There must have been some mighty long faces in the CNN newsroom when the missing Malaysian airplane story petered out. Now what were they going to obsess about 24/7? Maybe…serious news? Like the midterm elections? Ha! Who are we kidding?

Well, praise the good Lord for creating the little wiggly bugs and the germs, because now CNN has ebola. Is ebola a serious topic? Yes, but not when CNN is covering it. First, there was the endless dissection of what the nurses at Texas Presbyterian Hospital might or might not have been wearing when they treated Thomas Eric Duncan. It’s one thing to report that there were significant lapses in hospital protocol. It’s another to spend many hours speculating about what these lapses might have been because you’re trying to kill time before the next CDC conference. Then, when the nurses were being moved to other hospitals, CNN treated us to live coverage of the vehicles transporting the nurses, including ominous shots of the airplanes which were going to fly them to their destinations. Why did we need to see that? Were there infectious bodily fluids condensing on the wings? This provides more evidence for my personal theory that CNN + airplanes = pure ridiculousness.

So thank you, CNN, for showing us yet again that you are capable of taking any news story and riding it straight into carnival barker territory.

Ah, but there was also something missing for me in the coverage…some elusive element…I mean, besides substance. I wasn’t sure what it was, but then I remembered Don Lemon playing with his toy plane, and it all came back to me. The news anchors need a prop! And I know just the thing–the plushie version of the ebola germ, brought to us by Giant Microbes. You can take your plague reporting to a whole new level of dramatic when you’re waving an actual germ around in the studio. Hope you listen to my advice, CNN! You can’t make things much sillier than you already have, you know.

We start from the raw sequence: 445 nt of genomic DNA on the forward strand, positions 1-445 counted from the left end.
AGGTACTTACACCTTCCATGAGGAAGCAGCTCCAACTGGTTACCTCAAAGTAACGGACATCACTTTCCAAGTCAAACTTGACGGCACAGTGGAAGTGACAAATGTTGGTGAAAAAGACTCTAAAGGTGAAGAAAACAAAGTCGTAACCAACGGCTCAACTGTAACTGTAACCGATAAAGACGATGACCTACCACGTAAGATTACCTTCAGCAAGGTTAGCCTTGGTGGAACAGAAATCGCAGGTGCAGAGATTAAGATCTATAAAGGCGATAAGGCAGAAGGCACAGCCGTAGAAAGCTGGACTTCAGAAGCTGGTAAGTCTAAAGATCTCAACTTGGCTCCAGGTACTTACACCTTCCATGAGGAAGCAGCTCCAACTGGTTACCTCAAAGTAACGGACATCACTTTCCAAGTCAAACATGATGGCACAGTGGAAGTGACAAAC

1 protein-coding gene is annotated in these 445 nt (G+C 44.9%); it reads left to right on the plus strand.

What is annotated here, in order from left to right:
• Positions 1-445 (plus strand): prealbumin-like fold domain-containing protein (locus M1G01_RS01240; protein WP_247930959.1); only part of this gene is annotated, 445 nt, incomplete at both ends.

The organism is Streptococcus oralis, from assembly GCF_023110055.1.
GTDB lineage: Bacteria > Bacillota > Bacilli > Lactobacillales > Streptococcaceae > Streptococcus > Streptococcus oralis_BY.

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Yes, a few weeks later CNN is still talking about the plane.  More panels of experts explaining to us that they have no idea what happened, more viewer e-mails speculating about what the official investigation may have missed (“Why isn’t anyone exploring the Jodi Arias angle?”).

Which makes me wonder, what happens if the plane is never found?  Will the coverage just go on indefinitely?  Years from now, will an elderly Anderson Cooper still be debating the merits of the “zombie plane” theory?  Will a senile Don Lemon continue playing with his plastic jumbo jets?  And in a few decades, that cockpit simulator should be even cooler.

But then I remind myself that at some point in the future, there will be another murder trial.  There is always another murder trial.  Anything to keep from reporting on serious news.

Okay, enough with the breaking news coverage of the missing Malaysian airplane already.  Not that this isn’t a tragedy and a huge mystery all wrapped into one–it definitely is.  But we’ve now had several days of wall to wall coverage of a story we don’t really have any information about.  So what we get is a parade of experts (read: people who once flew on a plane) theorizing about what might have happened in a hypothetical universe, and we get CNN’s Don Lemon playing with a plastic toy Boeing that’s “exactly” like the real one.  Who wouldn’t love that gig?  If I have to hear the words “All right, good night” one more time, I’m going to take a U-turn into the ocean myself.  Nobody knows if those words mean anything, nobody knows if they’re important or not.  And I can’t see how endlessly dissecting half-imagined facts is helping those who have loved ones missing in this disaster.

I finally had to turn the television off when one of the hosts shared this gem with the audience:  “And this shows that whatever happened, happened.”  Thank you for your deep insights, news media.  How did we ever make it through crisis situations without you?